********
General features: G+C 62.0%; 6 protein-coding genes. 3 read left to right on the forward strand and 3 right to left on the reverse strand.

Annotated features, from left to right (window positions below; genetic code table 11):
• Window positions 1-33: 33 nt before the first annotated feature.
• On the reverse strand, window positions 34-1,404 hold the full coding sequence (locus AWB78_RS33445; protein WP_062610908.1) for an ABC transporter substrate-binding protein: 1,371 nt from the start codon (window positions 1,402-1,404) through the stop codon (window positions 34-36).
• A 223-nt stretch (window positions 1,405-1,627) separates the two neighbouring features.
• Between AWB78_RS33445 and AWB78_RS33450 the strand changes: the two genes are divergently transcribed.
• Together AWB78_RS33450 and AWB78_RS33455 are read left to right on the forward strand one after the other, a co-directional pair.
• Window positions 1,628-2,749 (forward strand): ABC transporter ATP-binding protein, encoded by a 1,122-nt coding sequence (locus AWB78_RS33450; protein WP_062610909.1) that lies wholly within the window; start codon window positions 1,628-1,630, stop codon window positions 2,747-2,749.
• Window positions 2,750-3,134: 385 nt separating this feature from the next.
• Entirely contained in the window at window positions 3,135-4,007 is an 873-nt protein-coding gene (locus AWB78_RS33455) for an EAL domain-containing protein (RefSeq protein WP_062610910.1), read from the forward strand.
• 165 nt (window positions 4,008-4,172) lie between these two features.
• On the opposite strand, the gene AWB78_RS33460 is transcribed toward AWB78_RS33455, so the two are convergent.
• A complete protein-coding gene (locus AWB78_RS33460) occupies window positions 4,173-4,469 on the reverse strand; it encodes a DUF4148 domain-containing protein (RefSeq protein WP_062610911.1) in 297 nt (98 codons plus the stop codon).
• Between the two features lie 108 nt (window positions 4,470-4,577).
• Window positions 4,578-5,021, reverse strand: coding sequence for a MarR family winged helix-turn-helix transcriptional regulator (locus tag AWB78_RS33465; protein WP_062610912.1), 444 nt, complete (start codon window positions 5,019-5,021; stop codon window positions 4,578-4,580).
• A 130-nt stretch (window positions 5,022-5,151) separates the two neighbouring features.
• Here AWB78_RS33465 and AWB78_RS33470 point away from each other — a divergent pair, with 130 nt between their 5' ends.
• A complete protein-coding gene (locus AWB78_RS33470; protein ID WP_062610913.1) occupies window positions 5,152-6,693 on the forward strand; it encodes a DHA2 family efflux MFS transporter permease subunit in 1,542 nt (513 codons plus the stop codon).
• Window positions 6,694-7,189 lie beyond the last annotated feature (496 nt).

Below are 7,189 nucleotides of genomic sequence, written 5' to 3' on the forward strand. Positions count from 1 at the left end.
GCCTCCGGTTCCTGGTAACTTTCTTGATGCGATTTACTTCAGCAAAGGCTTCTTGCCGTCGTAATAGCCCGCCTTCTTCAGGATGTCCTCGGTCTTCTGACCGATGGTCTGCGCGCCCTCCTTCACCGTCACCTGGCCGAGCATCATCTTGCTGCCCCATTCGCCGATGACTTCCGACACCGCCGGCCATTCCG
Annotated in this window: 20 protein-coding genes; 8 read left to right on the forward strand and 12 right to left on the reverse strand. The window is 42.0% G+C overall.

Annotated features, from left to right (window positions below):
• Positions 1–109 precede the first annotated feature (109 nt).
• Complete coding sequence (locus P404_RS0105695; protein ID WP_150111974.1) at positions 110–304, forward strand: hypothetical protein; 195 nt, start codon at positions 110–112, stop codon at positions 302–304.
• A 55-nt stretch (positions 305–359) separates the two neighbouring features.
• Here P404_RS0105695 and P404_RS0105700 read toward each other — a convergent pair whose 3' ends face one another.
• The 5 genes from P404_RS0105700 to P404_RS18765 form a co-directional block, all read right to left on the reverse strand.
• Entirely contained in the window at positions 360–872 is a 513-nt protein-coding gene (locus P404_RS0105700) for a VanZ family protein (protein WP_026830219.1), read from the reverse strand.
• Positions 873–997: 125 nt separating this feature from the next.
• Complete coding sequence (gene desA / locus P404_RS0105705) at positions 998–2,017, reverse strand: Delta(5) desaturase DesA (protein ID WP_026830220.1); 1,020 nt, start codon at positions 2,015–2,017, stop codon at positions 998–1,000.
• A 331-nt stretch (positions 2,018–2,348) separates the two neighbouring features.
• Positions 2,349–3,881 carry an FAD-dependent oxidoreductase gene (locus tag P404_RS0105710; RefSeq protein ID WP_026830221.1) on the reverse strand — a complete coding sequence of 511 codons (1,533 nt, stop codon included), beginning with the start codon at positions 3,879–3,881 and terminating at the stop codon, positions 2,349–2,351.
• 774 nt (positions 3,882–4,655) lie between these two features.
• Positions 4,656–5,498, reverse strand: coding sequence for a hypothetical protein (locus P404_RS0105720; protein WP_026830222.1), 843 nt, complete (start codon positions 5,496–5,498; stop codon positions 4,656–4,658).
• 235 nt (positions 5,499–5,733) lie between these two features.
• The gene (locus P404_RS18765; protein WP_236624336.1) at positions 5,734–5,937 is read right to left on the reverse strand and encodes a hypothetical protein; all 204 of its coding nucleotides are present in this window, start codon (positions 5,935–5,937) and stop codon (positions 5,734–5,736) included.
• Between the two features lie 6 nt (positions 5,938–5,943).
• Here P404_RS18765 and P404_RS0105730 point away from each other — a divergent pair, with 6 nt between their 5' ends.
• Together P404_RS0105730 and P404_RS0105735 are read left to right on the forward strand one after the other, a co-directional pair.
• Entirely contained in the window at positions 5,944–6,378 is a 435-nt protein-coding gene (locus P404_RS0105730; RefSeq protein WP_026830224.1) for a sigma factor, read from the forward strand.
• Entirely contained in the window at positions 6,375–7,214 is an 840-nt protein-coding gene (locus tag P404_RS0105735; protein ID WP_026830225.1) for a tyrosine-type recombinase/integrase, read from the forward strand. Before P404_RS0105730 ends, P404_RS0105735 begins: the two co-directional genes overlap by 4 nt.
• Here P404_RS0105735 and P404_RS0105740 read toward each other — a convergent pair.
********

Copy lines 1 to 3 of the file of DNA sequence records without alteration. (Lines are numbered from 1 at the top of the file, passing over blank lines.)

General features: G+C 62.0%; 6 protein-coding genes. 3 read left to right on the forward strand and 3 right to left on the reverse strand.

Annotated features, from left to right (window positions below; genetic code table 11):
• Window positions 1-33: 33 nt before the first annotated feature.